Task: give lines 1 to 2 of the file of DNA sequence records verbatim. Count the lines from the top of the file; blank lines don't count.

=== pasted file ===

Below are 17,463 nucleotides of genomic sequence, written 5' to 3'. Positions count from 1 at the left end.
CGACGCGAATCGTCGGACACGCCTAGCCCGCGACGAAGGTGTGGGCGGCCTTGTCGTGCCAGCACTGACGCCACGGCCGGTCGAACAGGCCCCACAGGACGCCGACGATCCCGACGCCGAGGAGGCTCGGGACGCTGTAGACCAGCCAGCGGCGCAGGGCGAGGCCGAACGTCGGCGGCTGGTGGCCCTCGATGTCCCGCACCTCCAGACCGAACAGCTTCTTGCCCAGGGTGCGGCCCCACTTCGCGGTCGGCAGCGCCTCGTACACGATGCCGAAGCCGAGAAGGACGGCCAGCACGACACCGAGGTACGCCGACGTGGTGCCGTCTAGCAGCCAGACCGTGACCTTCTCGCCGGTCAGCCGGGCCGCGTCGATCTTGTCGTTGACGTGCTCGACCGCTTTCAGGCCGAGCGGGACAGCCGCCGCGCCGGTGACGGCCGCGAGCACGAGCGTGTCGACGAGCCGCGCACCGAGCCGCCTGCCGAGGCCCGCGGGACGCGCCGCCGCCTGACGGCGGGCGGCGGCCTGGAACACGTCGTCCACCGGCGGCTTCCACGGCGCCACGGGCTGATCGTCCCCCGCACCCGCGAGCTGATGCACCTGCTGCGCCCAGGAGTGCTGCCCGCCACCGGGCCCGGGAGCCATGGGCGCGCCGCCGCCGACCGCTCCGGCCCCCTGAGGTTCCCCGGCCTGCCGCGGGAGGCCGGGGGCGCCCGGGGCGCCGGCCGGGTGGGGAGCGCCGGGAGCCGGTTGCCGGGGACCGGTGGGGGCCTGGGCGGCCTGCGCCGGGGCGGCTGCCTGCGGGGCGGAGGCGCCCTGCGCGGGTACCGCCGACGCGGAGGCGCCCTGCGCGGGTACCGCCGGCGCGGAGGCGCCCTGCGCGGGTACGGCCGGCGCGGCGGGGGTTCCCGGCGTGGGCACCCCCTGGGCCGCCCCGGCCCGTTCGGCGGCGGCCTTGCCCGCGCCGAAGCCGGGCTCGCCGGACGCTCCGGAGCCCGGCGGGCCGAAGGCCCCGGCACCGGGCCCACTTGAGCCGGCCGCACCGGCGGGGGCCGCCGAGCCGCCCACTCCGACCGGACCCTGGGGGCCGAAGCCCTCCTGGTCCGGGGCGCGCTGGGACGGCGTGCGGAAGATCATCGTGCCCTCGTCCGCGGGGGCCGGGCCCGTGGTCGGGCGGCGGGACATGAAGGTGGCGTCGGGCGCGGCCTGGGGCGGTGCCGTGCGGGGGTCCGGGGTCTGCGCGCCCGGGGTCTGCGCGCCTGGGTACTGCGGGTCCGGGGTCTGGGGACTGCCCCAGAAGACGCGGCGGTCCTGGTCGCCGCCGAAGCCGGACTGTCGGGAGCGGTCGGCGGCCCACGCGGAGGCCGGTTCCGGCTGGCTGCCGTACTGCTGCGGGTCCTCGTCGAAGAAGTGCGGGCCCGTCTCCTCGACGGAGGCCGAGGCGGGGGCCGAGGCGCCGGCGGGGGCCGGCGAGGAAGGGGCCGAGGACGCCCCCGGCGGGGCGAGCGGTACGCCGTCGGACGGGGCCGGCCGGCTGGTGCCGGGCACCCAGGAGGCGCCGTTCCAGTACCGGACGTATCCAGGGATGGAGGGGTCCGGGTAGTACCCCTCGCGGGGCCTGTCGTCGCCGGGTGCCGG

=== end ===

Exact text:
Below are 17,463 nucleotides of genomic sequence, written 5' to 3'. Positions count from 1 at the left end.
CGACGCGAATCGTCGGACACGCCTAGCCCGCGACGAAGGTGTGGGCGGCCTTGTCGTGCCAGCACTGACGCCACGGCCGGTCGAACAGGCCCCACAGGACGCCGACGATCCCGACGCCGAGGAGGCTCGGGACGCTGTAGACCAGCCAGCGGCGCAGGGCGAGGCCGAACGTCGGCGGCTGGTGGCCCTCGATGTCCCGCACCTCCAGACCGAACAGCTTCTTGCCCAGGGTGCGGCCCCACTTCGCGGTCGGCAGCGCCTCGTACACGATGCCGAAGCCGAGAAGGACGGCCAGCACGACACCGAGGTACGCCGACGTGGTGCCGTCTAGCAGCCAGACCGTGACCTTCTCGCCGGTCAGCCGGGCCGCGTCGATCTTGTCGTTGACGTGCTCGACCGCTTTCAGGCCGAGCGGGACAGCCGCCGCGCCGGTGACGGCCGCGAGCACGAGCGTGTCGACGAGCCGCGCACCGAGCCGCCTGCCGAGGCCCGCGGGACGCGCCGCCGCCTGACGGCGGGCGGCGGCCTGGAACACGTCGTCCACCGGCGGCTTCCACGGCGCCACGGGCTGATCGTCCCCCGCACCCGCGAGCTGATGCACCTGCTGCGCCCAGGAGTGCTGCCCGCCACCGGGCCCGGGAGCCATGGGCGCGCCGCCGCCGACCGCTCCGGCCCCCTGAGGTTCCCCGGCCTGCCGCGGGAGGCCGGGGGCGCCCGGGGCGCCGGCCGGGTGGGGAGCGCCGGGAGCCGGTTGCCGGGGACCGGTGGGGGCCTGGGCGGCCTGCGCCGGGGCGGCTGCCTGCGGGGCGGAGGCGCCCTGCGCGGGTACCGCCGACGCGGAGGCGCCCTGCGCGGGTACCGCCGGCGCGGAGGCGCCCTGCGCGGGTACGGCCGGCGCGGCGGGGGTTCCCGGCGTGGGCACCCCCTGGGCCGCCCCGGCCCGTTCGGCGGCGGCCTTGCCCGCGCCGAAGCCGGGCTCGCCGGACGCTCCGGAGCCCGGCGGGCCGAAGGCCCCGGCACCGGGCCCACTTGAGCCGGCCGCACCGGCGGGGGCCGCCGAGCCGCCCACTCCGACCGGACCCTGGGGGCCGAAGCCCTCCTGGTCCGGGGCGCGCTGGGACGGCGTGCGGAAGATCATCGTGCCCTCGTCCGCGGGGGCCGGGCCCGTGGTCGGGCGGCGGGACATGAAGGTGGCGTCGGGCGCGGCCTGGGGCGGTGCCGTGCGGGGGTCCGGGGTCTGCGCGCCCGGGGTCTGCGCGCCTGGGTACTGCGGGTCCGGGGTCTGGGGACTGCCCCAGAAGACGCGGCGGTCCTGGTCGCCGCCGAAGCCGGACTGTCGGGAGCGGTCGGCGGCCCACGCGGAGGCCGGTTCCGGCTGGCTGCCGTACTGCTGCGGGTCCTCGTCGAAGAAGTGCGGGCCCGTCTCCTCGACGGAGGCCGAGGCGGGGGCCGAGGCGCCGGCGGGGGCCGGCGAGGAAGGGGCCGAGGACGCCCCCGGCGGGGCGAGCGGTACGCCGTCGGACGGGGCCGGCCGGCTGGTGCCGGGCACCCAGGAGGCGCCGTTCCAGTACCGGACGTATCCAGGGATGGAGGGGTCCGGGTAGTACCCCTCGCGGGGCCTGTCGTCGCCGGGTGCCGG